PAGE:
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Days After Launch, the EOS Blockchain Still Isn't Live

Days after first initiating its launch in an unorthodox, distributed process, the EOS blockchain isn't yet live, but so far, the software appears to be progressing toward that goal without major issues.

As profiled by CoinDesk, after raising a reported $4 billion over the last year to create the software necessary to launch the blockchain, the company that created it is leaving it to its community to actually get it off the ground. That doesn't mean there haven't been material updates, however, or that, the company in question, hasn't been involved in the initial booting effort.

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How to Watch the EOS Blockchain Launch

Block.One is giving away its $4 billion code this weekend and it's anyone's guess what will happen next.

As profiled by CoinDesk, EOS is set to launch sometime soon, though the company that built its code is going out of its way to prove the software really will be open-source. This means it isn't even designating an official launch. Rather, it's up to potential users to take it from there (whether that results in chaos or not).

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The EOS Blockchain Launch: What Should Happen (And What Could Go Wrong)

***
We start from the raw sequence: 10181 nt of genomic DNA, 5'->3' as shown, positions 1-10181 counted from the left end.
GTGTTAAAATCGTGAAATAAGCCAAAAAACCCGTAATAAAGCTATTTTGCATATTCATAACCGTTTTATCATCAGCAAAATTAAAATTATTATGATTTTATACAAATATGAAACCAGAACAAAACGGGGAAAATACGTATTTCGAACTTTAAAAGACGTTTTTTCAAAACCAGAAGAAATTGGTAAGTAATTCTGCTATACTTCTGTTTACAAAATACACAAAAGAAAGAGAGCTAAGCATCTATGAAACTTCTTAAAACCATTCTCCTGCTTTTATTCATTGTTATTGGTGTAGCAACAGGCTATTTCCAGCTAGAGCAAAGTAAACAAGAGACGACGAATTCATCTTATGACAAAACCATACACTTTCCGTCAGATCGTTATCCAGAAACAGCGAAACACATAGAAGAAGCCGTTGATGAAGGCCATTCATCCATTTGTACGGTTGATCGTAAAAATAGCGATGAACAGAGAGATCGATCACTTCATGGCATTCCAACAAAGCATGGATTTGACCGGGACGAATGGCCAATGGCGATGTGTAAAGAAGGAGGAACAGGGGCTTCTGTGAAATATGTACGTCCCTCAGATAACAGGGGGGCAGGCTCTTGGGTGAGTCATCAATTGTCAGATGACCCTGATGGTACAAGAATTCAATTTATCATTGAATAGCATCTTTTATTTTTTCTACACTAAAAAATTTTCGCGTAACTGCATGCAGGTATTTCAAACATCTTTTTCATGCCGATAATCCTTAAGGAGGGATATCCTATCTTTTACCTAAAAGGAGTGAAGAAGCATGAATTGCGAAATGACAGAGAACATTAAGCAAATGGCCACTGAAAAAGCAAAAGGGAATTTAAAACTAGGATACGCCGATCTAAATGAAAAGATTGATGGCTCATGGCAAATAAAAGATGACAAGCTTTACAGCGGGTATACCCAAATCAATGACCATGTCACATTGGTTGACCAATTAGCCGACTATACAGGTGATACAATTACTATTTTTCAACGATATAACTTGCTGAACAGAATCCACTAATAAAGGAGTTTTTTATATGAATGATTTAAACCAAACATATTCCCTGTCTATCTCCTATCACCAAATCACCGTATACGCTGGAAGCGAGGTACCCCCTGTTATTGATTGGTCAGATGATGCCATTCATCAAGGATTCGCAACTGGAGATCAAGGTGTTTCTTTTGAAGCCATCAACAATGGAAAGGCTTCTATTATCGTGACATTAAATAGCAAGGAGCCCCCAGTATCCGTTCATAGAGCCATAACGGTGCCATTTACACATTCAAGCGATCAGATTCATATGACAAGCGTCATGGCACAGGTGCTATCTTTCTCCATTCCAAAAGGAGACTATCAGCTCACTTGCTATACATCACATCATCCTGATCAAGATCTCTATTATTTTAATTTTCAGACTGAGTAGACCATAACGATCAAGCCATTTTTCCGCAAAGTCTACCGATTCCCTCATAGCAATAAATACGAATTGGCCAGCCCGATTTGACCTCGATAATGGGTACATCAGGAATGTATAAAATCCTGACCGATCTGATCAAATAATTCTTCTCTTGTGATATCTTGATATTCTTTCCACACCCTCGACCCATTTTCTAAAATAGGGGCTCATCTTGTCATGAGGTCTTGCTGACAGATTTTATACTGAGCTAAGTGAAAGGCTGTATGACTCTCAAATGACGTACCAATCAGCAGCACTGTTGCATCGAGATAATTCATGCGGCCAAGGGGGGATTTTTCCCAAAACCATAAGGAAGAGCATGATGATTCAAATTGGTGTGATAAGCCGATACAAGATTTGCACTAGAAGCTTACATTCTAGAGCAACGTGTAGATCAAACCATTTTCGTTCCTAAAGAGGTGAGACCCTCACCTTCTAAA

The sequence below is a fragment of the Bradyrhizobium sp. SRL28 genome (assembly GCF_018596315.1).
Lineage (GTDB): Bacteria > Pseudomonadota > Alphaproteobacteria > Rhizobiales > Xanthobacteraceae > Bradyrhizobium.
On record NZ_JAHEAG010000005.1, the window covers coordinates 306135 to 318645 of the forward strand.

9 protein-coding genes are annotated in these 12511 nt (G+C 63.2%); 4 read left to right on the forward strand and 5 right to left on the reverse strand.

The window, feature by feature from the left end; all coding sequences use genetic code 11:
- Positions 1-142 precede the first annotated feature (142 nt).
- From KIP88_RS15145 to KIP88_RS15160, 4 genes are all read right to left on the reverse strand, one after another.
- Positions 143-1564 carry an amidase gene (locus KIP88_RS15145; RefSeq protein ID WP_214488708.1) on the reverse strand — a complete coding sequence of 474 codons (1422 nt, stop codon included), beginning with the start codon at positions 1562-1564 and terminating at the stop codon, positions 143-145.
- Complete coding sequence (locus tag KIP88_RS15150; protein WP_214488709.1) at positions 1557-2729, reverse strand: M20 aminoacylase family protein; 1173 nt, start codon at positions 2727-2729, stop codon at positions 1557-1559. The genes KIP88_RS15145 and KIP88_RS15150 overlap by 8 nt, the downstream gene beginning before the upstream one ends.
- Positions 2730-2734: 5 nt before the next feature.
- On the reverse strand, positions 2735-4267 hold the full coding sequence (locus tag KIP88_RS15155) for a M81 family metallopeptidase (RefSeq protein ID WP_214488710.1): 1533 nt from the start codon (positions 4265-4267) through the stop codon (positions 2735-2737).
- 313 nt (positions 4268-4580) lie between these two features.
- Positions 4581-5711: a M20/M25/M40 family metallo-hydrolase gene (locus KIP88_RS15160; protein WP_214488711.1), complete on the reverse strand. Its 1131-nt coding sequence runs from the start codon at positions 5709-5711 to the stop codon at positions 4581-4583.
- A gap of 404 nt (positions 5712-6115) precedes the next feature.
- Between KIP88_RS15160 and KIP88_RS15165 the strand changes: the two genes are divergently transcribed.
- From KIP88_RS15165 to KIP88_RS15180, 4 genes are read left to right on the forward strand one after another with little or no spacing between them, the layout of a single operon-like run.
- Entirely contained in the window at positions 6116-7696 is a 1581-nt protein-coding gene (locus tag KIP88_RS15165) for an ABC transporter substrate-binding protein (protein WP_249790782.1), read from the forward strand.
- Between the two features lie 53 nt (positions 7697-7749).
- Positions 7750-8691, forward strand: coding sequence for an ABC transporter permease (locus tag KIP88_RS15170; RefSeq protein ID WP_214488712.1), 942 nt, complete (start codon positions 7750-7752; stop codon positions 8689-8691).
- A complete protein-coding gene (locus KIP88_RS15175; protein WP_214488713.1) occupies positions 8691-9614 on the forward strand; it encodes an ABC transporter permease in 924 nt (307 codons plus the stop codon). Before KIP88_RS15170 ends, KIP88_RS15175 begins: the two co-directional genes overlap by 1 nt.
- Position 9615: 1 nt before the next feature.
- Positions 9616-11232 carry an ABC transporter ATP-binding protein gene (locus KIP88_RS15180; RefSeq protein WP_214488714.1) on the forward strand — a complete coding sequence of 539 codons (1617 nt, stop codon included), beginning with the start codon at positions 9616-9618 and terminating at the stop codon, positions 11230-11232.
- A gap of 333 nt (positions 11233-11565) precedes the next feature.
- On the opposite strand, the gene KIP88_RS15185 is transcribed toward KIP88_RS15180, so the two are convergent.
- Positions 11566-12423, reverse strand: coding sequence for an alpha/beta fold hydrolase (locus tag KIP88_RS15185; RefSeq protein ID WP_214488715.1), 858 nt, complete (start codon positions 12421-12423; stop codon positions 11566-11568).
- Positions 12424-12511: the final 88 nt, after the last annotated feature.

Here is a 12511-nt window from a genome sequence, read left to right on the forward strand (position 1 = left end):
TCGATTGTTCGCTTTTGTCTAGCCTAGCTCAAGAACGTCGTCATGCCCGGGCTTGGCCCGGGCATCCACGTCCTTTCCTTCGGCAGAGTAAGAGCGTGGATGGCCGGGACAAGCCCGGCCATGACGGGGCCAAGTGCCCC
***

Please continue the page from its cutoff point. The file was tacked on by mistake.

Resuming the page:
The world's fifth most valuable cryptocurrency is set to formally release its software this weekend.

First announced in 2017, the EOS project has been fundraising for nearly a year, raising a reported $4 billion in what many are claiming is the largest amount ever collected by a team creating a custom cryptocurrency. As such, the launch, expected for Saturday, has come with no shortage of hype.

The fervor around the unveiling is, in part, due to the diverse discussions long surrounding the project. As detailed by CoinDesk, EOS has long been a target of criticism for its vision and execution, though it has attracted advocates who believe it offers a decentralized alternative to the cloud hosting services that currently dominate the lucrative market for data storage.

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EOS Is Coming, If Anyone Can Figure Out How to Vote

After a year-long initial coin offering (ICO), what has perhaps become the most hotly anticipated blockchain is scheduled to launch on June 2.

That blockchain is EOS, which has raised more than $2 billion in its token sale for, the company that created what's being touted as a dramatically more scalable and user-friendly version of today's blockchains. Those assertions rest on the project's consensus algorithm, delegated proof-of-stake (dPoS), whereby a set number of nodes – in the EOS case, 21 – will be chosen to act as validators (or «block producers»).

These nodes will take turns verifying blocks at a rapid clip, with each one taking a turn every three seconds or so. The idea is that with only a few validators it becomes easy to process lots of transactions very quickly (although there have been critics of these claims).